Education

Building a beautiful business ethic

Siza Mthimkhulu

Former beauty queen turned entrepreneur is now the sole distributor of an American hair product

Sharon  Senthu Moloto runs ­Botlhale Distributors, the sole distributor of Avlon Hair products in South Africa. Avlon is an American-based company which makes hair products for Caucasian and African hair. The married mom in her 30s describes herself as ambitious and passionate. Her mom, whom she describes as the strongest woman she knows, taught her, by example, how to thrive in trying circumstances, bringing up eight children. Senthu does not mind not taking time off during the holidays as it is the busiest time for her business.

Two and half years ago, when Avlon pulled out of the market after it was experiencing serious challenges with its previous distributor, Senthu stepped in as she used the products and was saddened by their ­unavailability. After lengthy negotiations, Avlon agreed to bring the line back with her as a partner.

What type of training does this require?
I had to be trained in the products.

What sets your company apart from others in the same line of business?
We are more hands on and place great emphasis on ­professionalism. By this I mean that because our relaxers are not freely available at retail outlets it means we ensure that every stylist using our products is trained by us in order to make sure that they understand how and when to use the different products.

What challenges did you face at the start and how are things now?
Obtaining start-up capital was one of the greatest challenges. Because we import products, the costs are high. The rand-dollar exchange rate is a challenge. How I wish it was not at the level it is now. It makes the ­products expensive.

When is business good?
Business is good in summer, when people want to look great and visit their hair salon frequently. In winter, we experience a decline in sales.  

What advice would you give ­someone seeking to start this type of business?
It is not easy. Do not expect a quick turnaround. It requires a lot of patience because you deal with people who believe that they know everything.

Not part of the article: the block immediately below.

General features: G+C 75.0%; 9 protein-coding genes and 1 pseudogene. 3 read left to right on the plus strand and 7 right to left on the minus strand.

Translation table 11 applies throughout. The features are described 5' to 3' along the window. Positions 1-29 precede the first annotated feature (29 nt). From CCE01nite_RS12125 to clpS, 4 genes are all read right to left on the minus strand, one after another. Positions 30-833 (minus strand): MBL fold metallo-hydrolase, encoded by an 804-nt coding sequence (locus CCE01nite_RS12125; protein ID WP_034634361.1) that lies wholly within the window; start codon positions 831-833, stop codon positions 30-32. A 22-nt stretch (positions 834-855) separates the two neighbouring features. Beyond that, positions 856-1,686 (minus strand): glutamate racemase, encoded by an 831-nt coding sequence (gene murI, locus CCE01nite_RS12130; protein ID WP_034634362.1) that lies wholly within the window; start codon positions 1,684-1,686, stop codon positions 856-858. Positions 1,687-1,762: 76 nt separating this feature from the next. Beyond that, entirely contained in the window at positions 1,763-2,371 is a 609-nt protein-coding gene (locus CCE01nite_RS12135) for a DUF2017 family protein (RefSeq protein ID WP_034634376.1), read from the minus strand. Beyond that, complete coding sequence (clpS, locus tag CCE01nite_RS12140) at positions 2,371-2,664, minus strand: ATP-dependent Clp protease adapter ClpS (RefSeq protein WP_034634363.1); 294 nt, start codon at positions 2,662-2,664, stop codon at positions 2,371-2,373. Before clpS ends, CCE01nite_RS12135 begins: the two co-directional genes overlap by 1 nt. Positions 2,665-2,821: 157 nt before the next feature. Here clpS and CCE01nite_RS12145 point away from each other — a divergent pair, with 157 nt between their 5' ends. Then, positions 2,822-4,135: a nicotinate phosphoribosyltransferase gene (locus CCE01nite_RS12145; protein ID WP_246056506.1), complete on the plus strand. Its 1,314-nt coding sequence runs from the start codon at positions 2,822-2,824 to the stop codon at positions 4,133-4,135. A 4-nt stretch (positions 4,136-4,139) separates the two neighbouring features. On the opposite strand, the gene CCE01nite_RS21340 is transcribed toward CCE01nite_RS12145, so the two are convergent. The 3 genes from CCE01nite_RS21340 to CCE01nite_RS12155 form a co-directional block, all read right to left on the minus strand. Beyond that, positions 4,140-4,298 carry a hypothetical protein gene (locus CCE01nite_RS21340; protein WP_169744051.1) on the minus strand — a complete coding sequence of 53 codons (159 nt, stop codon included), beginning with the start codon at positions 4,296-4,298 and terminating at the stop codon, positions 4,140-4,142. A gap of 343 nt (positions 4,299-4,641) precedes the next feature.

What are the lessons you have learned, including regrets?
Like most people, I have burnt my fingers. The lesson I have learned is to always make it your business to know the ins and outs of the business. If you do not know, make it your business to learn.

Are there any milestones that you would like to mention?
I recently exported products to Botswana and Zambia and am ­hoping to grow in those markets.

What is most fulfilling thing about your job?
Hearing clients tell me how happy their clients are as a result of introducing  our range of products in their salon. The fact that the products are  proving their worth, producing  healthy-looking hair.

What are your long-term goals?
To see more interest in the users of our products about what is being applied to their hair and why; to educate them. Some customers are willing to overlook quality and  compromise on a lot of things because their sole focus is on results.

What are some of the things people do not know about you?
I used to enter beauty pageants as a child. I played tennis for many years and had aspirations of going professional. I love speed for the adrenalin rush it gives me.
List some dos and don’ts we should know about this line of work?
• Always know your products and what you are talking about;

• Make an effort to understand your clients’ businesses so that you can advise them accordingly;

• Always follow up;

• Do not always believe what you hear;

• Insist on meeting the decision maker or owners at least once to establish a relationship;

• Do not underestimate your competition;

•  Treat your clients with respect, no matter what;

•  Never take anything for granted.

 

Originally published in: The Teacher

Topics In This Section

Comments

blog comments powered by Disqus